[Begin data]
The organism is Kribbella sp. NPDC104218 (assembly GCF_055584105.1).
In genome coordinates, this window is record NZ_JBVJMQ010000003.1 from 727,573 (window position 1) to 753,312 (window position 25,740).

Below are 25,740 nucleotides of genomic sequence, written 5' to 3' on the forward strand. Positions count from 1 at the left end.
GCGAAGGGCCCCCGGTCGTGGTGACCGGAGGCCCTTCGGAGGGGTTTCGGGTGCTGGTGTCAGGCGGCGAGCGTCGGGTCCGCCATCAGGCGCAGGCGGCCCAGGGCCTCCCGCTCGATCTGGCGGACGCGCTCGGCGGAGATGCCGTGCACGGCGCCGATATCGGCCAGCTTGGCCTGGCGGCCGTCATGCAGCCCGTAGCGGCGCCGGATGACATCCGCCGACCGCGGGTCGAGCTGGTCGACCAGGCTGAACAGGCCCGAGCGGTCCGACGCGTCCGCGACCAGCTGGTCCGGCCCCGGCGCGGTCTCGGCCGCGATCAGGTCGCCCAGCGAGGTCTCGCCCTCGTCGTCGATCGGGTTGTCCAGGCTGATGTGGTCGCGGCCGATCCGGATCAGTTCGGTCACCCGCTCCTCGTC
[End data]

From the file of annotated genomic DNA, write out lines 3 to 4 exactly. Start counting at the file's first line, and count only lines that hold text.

Below are 25,740 nucleotides of genomic sequence, written 5' to 3' on the forward strand. Positions count from 1 at the left end.
GCGAAGGGCCCCCGGTCGTGGTGACCGGAGGCCCTTCGGAGGGGTTTCGGGTGCTGGTGTCAGGCGGCGAGCGTCGGGTCCGCCATCAGGCGCAGGCGGCCCAGGGCCTCCCGCTCGATCTGGCGGACGCGCTCGGCGGAGATGCCGTGCACGGCGCCGATATCGGCCAGCTTGGCCTGGCGGCCGTCATGCAGCCCGTAGCGGCGCCGGATGACATCCGCCGACCGCGGGTCGAGCTGGTCGACCAGGCTGAACAGGCCCGAGCGGTCCGACGCGTCCGCGACCAGCTGGTCCGGCCCCGGCGCGGTCTCGGCCGCGATCAGGTCGCCCAGCGAGGTCTCGCCCTCGTCGTCGATCGGGTTGTCCAGGCTGATGTGGTCGCGGCCGATCCGGATCAGTTCGGTCACCCGCTCCTCGTC